Waiting for payday | TheUnion.com

Waiting for payday

California’s budget stalemate has jeopardized the care of some of its youngest citizens, leaving more than 200 day-care providers in Nevada County without a paycheck in exchange for providing basic child care services.

The problem has handcuffed Sierra Nevada Children’s Services, which serves as the conduit that issues checks from the state to child care providers and is given money to help facilitate such services. It has also impacted state-supported preschools such as the Bearcat Discovery Center at Union Hill School, which provides child care services.

“We can’t pay (providers) because we’re in the same holding pattern as the state budget,” said Cori Bruce, executive director for Sierra Nevada Children’s Services. “It’s a horrible situation. … It’s having a huge impact on families.”

Sierra Nevada Childrens Services has even tried, unsuccessfully, to obtain credit so that it can provide money temporarily to child care providers while the state sorts out its budget problems.

Checks were last given to day-care providers on July 15.

The state’s fiscal year began July 1.

Day-care workers such as Amber Frey, who works at Polly’s Child Care, said the impasse is having a severe impact on the day care’s ability to pay its bills and to provide for the majority of the 21 families who are enrolled in the state program that subsidizes their child care needs.

Frey said California child care workers are essentially “doing a job without a paycheck.

“Nobody’s heard this side,” she said. “How would the Legislature like their savings drained? We’re in this business for our children. These families depend on us.”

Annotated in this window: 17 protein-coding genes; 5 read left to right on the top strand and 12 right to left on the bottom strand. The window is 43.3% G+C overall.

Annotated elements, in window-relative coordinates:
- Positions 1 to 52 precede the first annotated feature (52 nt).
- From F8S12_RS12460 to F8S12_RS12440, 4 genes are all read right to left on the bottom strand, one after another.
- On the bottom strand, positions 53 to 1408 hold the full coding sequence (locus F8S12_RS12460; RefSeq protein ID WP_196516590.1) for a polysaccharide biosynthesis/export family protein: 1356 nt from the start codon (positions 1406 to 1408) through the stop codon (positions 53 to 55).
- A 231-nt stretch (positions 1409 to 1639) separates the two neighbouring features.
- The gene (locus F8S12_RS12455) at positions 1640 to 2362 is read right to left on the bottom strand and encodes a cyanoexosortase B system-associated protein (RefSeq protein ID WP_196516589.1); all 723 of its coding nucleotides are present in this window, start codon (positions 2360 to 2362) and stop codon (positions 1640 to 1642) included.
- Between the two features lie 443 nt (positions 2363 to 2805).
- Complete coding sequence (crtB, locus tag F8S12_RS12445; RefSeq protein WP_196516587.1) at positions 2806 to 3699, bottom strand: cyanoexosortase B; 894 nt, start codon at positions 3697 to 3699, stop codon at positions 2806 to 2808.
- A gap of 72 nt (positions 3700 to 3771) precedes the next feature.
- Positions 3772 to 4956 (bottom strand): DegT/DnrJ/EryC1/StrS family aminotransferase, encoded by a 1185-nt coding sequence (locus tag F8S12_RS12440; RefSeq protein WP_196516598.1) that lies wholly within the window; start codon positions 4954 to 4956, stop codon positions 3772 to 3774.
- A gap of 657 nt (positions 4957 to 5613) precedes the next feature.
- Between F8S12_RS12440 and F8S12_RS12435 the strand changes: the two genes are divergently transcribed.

People who pay cash for child care services or are receiving assistance via CalWORKS are not affected by the budget impasse.

Frey said the money she and her mother-in-law, Polly, receive for the work they do mostly goes directly back into the business ” providing food, activities and supplies for the child care facility, as well as paying for the Freys’ basic non-business expenses.

“Every day that a budget is not signed, if this goes on, I might have to look for part-time work,” she said.

Frey said she earns about $800 every two weeks. Her husband works, she said, but she has no health coverage and she, too, has to pay for subsidized day care for her infant daughter.

Lawmakers such as Sen. Sam Aanestad, R-Grass Valley, are well aware of the problem facing child care and other state workers who have been forced to subsist on minimum wage because of the budget impasse, said Bill Bird, a spokesman for Aanestad.

But Bird said Aanestad and his Republican colleagues do not want to pass a budget that burdens the average California taxpayer with an extra $550 yearly tax bill.

“This is the tip of the proverbial iceberg,” Bird said. “Like everybody else, (child care workers) are stuck until the budget is passed.”

Frey, who said she often subsists on $10 between paychecks, said the state appears to be abdicating its responsibility when it comes to its future voters.

“The bottom line is, these children are our future, and how fair is it for the Legislature when we tell these children we can’t provide for them?”

To contact Staff Writer David Mirhadi, e-mail dmirhadi@theunion.com or call 477-4239.

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